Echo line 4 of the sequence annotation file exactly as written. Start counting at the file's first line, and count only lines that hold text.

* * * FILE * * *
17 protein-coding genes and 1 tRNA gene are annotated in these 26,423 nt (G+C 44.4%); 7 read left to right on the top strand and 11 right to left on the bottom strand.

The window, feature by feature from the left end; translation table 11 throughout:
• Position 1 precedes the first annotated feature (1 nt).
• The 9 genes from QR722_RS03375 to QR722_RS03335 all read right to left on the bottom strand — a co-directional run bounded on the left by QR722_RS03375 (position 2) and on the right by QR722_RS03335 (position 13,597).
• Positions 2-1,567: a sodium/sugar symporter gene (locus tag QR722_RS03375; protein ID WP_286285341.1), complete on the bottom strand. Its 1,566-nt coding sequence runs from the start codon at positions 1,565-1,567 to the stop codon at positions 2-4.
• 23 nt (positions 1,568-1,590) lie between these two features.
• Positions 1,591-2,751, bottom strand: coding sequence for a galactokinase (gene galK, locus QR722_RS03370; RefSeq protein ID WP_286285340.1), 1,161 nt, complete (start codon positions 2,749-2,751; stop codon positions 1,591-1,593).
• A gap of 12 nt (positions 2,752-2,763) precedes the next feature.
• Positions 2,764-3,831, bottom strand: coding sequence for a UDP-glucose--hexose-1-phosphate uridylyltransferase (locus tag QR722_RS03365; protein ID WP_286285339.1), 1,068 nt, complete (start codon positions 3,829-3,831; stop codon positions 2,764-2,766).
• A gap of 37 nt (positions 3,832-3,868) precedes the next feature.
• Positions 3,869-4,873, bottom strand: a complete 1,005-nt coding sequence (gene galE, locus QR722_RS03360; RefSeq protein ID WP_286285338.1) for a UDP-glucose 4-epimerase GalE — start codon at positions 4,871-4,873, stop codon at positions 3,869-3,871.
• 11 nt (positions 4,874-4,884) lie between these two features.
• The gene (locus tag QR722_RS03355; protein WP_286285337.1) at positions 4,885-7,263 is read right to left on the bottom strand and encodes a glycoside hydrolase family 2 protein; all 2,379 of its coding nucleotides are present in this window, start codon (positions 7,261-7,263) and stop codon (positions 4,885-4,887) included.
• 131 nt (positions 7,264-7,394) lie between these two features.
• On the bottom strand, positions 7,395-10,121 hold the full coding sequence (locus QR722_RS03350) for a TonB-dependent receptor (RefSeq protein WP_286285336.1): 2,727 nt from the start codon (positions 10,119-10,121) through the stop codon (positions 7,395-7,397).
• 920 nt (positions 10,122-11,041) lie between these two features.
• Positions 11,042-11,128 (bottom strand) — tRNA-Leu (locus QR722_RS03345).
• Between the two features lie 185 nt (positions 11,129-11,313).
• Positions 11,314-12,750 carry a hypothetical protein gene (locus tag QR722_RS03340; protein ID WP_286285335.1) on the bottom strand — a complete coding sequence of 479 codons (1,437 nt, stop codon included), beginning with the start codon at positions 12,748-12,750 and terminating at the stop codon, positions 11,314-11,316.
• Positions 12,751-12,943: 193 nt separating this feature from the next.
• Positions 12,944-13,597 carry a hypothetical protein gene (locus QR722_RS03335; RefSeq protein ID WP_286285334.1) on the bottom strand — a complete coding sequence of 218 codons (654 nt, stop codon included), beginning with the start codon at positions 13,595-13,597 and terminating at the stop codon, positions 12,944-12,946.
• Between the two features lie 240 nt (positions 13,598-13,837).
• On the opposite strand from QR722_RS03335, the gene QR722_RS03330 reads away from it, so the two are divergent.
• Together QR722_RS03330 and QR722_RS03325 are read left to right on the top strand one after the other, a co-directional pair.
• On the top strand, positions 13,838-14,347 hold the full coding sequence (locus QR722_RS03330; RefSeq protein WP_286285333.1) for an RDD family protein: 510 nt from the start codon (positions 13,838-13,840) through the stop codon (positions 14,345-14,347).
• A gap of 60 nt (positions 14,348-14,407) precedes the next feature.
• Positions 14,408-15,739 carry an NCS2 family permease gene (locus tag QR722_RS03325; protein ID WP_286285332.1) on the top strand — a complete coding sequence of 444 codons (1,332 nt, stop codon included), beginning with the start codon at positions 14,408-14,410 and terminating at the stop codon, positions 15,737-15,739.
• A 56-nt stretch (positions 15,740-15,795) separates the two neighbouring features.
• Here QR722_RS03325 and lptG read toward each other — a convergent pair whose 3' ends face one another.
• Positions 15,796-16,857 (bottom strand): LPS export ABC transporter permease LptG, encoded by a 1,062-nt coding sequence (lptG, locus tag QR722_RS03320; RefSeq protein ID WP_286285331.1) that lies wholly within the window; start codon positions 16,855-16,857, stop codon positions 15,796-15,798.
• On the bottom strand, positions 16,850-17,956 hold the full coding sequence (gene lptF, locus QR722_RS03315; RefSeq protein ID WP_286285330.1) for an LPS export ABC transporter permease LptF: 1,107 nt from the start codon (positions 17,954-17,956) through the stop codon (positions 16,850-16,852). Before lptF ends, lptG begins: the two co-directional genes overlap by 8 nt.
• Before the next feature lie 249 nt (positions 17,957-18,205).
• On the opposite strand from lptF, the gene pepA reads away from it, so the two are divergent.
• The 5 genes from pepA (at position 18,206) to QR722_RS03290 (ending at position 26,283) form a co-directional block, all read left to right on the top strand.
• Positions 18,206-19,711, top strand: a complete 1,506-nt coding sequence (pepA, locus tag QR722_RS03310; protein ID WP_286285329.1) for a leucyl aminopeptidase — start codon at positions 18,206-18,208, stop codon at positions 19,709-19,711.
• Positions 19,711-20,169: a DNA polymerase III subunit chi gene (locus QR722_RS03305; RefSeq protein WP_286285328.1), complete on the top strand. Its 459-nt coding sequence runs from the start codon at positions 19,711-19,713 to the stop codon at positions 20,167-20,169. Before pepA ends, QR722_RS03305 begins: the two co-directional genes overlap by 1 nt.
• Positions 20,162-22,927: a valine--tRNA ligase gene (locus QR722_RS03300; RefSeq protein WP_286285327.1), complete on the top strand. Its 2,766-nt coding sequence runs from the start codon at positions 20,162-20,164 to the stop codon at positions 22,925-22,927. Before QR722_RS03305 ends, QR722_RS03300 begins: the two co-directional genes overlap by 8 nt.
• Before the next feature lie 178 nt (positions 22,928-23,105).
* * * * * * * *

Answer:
• The 9 genes from QR722_RS03375 to QR722_RS03335 all read right to left on the bottom strand — a co-directional run bounded on the left by QR722_RS03375 (position 2) and on the right by QR722_RS03335 (position 13,597).